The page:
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Old 03-26-2008, 06:32 AM   #1
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Cease-fire over, back to fighting the Americans

Rest of it is here.

Quote:
The Mahdi Army's seven-month-long cease-fire appears to have come undone.

Rockets fired from the capital's Shiite district of Sadr City slammed into the Green Zone Tuesday, the second time in three days, and firefights erupted around Baghdad pitting government and US forces against the militia allied to the influential Shiite cleric Moqtada al-Sadr.

At the same time, the oil-export city of Basra became a battleground Tuesday as Iraqi forces, backed by US air power, launched a major crackdown on the Mahdi Army elements. British and US forces were guarding the border with Iran to intercept incoming weapons or fighters, according to a senior security official in Basra.

The US blames the latest attacks on rogue Mahdi Army elements tied to Iran, but analysts say the spike in fighting with Shiite militants potentially opens a second front in the war when the American military is still doing battle with the Sunni extremists of Al Qaeda in Iraq.

"The cease-fire is over; we have been told to fight the Americans," said one Mahdi Army militiaman, who was reached by telephone in Sadr City. This same man, when interviewed in January, had stated that he was abiding by the cease-fire and that he was keeping busy running his cellular phone store.
This story is in quite a few papers, but not really seeing it on TV. They're too busy talking about Obama's pastor and Hillary's Tuzla two-step. Either that or everyone is pretty much feeling the way Cheney does and the response to something like this has become: "So?"
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Old 03-26-2008, 07:28 AM   #2
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Now we'll really get to see how well that surge is working...
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Old 03-26-2008, 07:57 AM   #3
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I've seen it on tv, I think it was the top story on ABC News last night.

I wonder what McCain will have to say about it. Of course this will all have to be straightened out in a timely fashion before November.
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Old 03-26-2008, 02:42 PM   #4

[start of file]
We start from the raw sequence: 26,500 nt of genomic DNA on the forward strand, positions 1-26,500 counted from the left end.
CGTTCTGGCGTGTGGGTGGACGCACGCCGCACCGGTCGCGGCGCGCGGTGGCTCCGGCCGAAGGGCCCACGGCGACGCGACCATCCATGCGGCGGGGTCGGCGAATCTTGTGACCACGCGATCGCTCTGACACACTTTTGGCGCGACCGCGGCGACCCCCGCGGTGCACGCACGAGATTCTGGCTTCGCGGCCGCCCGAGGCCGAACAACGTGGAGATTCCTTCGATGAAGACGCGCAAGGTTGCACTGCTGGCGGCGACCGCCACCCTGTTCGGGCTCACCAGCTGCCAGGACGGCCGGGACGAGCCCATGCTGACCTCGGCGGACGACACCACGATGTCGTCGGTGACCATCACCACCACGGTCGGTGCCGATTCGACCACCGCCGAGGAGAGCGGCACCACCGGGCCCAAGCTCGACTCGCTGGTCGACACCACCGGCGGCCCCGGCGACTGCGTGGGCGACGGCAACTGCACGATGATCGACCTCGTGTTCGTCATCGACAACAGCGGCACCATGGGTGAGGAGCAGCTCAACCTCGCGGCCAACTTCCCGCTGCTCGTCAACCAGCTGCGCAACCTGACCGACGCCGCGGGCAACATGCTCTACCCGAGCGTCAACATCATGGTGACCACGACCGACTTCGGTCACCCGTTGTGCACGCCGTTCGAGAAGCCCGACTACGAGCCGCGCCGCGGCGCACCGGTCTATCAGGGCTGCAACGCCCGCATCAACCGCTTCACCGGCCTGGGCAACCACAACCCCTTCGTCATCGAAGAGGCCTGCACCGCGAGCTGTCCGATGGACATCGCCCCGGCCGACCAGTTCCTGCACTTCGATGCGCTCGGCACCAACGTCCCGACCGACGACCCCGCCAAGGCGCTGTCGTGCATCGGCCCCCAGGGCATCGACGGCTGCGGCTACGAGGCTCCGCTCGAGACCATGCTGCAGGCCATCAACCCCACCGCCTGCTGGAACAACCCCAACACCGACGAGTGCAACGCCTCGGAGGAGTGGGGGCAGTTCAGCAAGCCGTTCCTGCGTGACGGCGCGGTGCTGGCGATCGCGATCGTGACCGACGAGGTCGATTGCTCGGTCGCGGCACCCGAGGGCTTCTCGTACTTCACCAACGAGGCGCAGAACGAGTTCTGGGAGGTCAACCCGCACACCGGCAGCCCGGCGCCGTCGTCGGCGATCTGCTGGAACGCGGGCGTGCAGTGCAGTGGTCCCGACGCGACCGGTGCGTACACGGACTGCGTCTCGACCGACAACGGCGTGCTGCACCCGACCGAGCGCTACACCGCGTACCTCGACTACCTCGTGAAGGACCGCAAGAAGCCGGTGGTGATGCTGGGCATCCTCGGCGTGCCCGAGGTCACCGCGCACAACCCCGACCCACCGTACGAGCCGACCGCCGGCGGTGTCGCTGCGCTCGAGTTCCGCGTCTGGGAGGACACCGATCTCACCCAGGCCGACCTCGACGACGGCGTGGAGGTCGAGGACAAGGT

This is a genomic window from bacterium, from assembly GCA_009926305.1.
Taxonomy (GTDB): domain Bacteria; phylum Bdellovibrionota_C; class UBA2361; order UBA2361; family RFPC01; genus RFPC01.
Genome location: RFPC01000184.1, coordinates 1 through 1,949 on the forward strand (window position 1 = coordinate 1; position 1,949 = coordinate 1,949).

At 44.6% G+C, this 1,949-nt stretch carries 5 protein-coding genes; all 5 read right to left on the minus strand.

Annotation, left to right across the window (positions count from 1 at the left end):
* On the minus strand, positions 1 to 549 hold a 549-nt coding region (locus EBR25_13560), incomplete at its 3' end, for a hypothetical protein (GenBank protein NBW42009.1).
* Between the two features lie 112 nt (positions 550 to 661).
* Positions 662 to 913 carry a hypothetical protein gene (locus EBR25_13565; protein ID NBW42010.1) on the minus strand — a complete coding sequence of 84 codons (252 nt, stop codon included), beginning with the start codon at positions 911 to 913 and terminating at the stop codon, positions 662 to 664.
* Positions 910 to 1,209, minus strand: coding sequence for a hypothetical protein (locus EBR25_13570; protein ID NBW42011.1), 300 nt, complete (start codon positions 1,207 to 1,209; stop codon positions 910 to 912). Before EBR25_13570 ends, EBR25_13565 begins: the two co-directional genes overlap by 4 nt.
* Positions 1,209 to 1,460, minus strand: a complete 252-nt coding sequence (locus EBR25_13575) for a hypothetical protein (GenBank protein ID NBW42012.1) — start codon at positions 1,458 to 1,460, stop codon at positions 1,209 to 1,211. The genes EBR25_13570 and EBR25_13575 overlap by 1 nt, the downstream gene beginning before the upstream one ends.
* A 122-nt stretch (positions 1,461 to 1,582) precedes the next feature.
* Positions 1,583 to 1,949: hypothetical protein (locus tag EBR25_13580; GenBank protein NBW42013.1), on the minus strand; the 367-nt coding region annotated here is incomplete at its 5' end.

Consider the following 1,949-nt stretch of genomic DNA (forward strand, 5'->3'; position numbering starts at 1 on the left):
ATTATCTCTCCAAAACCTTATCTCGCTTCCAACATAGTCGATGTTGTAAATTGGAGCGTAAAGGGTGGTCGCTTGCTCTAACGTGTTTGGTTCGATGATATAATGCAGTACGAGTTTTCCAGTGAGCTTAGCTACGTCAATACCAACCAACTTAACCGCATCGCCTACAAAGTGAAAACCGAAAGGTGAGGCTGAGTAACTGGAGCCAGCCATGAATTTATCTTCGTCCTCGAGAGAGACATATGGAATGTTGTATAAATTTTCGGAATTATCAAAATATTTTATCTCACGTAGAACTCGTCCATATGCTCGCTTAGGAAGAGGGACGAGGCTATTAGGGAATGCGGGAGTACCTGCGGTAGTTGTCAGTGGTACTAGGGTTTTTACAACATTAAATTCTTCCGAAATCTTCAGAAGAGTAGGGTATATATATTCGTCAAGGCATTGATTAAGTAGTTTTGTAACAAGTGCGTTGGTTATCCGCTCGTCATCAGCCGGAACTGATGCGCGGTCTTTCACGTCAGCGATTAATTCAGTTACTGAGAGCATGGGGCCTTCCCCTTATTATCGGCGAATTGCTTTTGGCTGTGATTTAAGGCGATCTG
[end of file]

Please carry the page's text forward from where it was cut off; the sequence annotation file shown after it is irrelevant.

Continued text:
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99 more years of war on the wall, 99 more years of war ....
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Old 03-26-2008, 08:33 PM   #5
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I'm more interested in what Obama and Clinton have to say about it. It's a tough problem. I'd like to hear their solutions.

Obiously, its more complicated than the above article let's on. This one provides a little more background:

http://www.time.com/time/world/artic...725526,00.html
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Old 03-27-2008, 05:21 AM   #6
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The surge has worked well, Sadr can now easily hold the balance of power now that the Sunnis have been disarmed.
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Old 03-27-2008, 02:28 PM   #7
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so just what is going on in Iraq?

is this what happens when forces (here, the British) leave too soon?

is this simply the inevitable start to a civil war between the Madhi Army and "government" troops?

how long before we see Maliki's corpse being carried through the streets?

or, does Maliki now feel that he has the power and confidence to suppress insurrection, similar to, say, the Whiskey Rebellion in 1794?

does this mean that the suge isn't such a surge after all, that it's the new reality lest we want this to happen to the rest of the country?

are the Americans little more than the thumb of the little dutch boy stuck into a dyke?

is this all the Iraqi forces are capable of?

what next? what is this? what's going on?
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Old 03-28-2008, 08:17 PM   #8
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The boundries of Iraqi were drawn out by the British in the 1940s. (i think...correct me here if i'm wrong)

President Bush, since he took over the region, should have redrawn the region into the three separate religious groups" the Shiites, the Sunnius, the Kurds.

It's a big mistake and a problem that cannot be fixed, trying to get these three groups together.
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Old 03-30-2008, 10:18 AM   #9
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Looks like the tide is turning!

http://www.nytimes.com/2008/03/30/wo...assess.html?hp

http://www.cnn.com/2008/WORLD/meast/...rss_topstories

This is awesome news!
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Old 03-30-2008, 05:29 PM   #10